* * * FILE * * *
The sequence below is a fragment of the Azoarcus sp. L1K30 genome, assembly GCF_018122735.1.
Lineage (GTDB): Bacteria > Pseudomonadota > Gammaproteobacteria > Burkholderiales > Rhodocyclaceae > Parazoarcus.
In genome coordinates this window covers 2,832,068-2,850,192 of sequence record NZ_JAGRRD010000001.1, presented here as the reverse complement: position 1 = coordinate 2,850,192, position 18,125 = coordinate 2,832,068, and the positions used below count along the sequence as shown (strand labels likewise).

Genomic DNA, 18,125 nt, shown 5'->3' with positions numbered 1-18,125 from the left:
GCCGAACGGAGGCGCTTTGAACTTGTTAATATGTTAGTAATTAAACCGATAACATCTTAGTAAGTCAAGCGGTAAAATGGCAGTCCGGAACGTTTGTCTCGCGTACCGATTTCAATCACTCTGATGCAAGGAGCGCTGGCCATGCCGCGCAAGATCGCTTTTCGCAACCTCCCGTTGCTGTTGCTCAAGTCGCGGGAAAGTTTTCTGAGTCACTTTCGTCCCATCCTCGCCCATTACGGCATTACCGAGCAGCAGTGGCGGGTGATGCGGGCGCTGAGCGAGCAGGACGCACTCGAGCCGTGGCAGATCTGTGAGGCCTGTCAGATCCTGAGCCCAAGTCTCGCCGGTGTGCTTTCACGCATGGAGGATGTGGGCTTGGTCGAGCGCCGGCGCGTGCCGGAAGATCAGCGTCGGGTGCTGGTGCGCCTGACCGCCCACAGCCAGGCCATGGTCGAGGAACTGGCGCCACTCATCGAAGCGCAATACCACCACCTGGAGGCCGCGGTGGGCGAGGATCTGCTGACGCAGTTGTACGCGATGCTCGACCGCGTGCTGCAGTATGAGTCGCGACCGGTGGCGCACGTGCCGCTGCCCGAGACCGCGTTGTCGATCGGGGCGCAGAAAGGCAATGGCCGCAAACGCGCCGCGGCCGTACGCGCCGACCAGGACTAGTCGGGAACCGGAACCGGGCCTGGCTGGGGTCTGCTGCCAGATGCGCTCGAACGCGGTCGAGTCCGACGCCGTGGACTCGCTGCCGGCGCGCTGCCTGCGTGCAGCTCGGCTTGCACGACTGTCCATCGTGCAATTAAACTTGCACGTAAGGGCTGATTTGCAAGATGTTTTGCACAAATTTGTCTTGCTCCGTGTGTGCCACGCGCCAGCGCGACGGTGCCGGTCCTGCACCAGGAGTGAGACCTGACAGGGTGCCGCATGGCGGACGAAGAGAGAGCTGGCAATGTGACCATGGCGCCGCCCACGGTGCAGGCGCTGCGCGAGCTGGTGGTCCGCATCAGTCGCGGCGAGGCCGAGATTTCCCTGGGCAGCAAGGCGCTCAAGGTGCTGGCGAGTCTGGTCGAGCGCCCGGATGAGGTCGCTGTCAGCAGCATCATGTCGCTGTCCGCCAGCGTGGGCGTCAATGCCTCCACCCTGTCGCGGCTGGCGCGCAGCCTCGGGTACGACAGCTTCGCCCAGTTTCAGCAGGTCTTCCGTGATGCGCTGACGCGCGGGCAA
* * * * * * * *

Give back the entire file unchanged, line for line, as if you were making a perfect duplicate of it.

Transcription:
The sequence below is a fragment of the Azoarcus sp. L1K30 genome, assembly GCF_018122735.1.
Lineage (GTDB): Bacteria > Pseudomonadota > Gammaproteobacteria > Burkholderiales > Rhodocyclaceae > Parazoarcus.
In genome coordinates this window covers 2,832,068-2,850,192 of sequence record NZ_JAGRRD010000001.1, presented here as the reverse complement: position 1 = coordinate 2,850,192, position 18,125 = coordinate 2,832,068, and the positions used below count along the sequence as shown (strand labels likewise).

Genomic DNA, 18,125 nt, shown 5'->3' with positions numbered 1-18,125 from the left:
GCCGAACGGAGGCGCTTTGAACTTGTTAATATGTTAGTAATTAAACCGATAACATCTTAGTAAGTCAAGCGGTAAAATGGCAGTCCGGAACGTTTGTCTCGCGTACCGATTTCAATCACTCTGATGCAAGGAGCGCTGGCCATGCCGCGCAAGATCGCTTTTCGCAACCTCCCGTTGCTGTTGCTCAAGTCGCGGGAAAGTTTTCTGAGTCACTTTCGTCCCATCCTCGCCCATTACGGCATTACCGAGCAGCAGTGGCGGGTGATGCGGGCGCTGAGCGAGCAGGACGCACTCGAGCCGTGGCAGATCTGTGAGGCCTGTCAGATCCTGAGCCCAAGTCTCGCCGGTGTGCTTTCACGCATGGAGGATGTGGGCTTGGTCGAGCGCCGGCGCGTGCCGGAAGATCAGCGTCGGGTGCTGGTGCGCCTGACCGCCCACAGCCAGGCCATGGTCGAGGAACTGGCGCCACTCATCGAAGCGCAATACCACCACCTGGAGGCCGCGGTGGGCGAGGATCTGCTGACGCAGTTGTACGCGATGCTCGACCGCGTGCTGCAGTATGAGTCGCGACCGGTGGCGCACGTGCCGCTGCCCGAGACCGCGTTGTCGATCGGGGCGCAGAAAGGCAATGGCCGCAAACGCGCCGCGGCCGTACGCGCCGACCAGGACTAGTCGGGAACCGGAACCGGGCCTGGCTGGGGTCTGCTGCCAGATGCGCTCGAACGCGGTCGAGTCCGACGCCGTGGACTCGCTGCCGGCGCGCTGCCTGCGTGCAGCTCGGCTTGCACGACTGTCCATCGTGCAATTAAACTTGCACGTAAGGGCTGATTTGCAAGATGTTTTGCACAAATTTGTCTTGCTCCGTGTGTGCCACGCGCCAGCGCGACGGTGCCGGTCCTGCACCAGGAGTGAGACCTGACAGGGTGCCGCATGGCGGACGAAGAGAGAGCTGGCAATGTGACCATGGCGCCGCCCACGGTGCAGGCGCTGCGCGAGCTGGTGGTCCGCATCAGTCGCGGCGAGGCCGAGATTTCCCTGGGCAGCAAGGCGCTCAAGGTGCTGGCGAGTCTGGTCGAGCGCCCGGATGAGGTCGCTGTCAGCAGCATCATGTCGCTGTCCGCCAGCGTGGGCGTCAATGCCTCCACCCTGTCGCGGCTGGCGCGCAGCCTCGGGTACGACAGCTTCGCCCAGTTTCAGCAGGTCTTCCGTGATGCGCTGACGCGCGGGCAA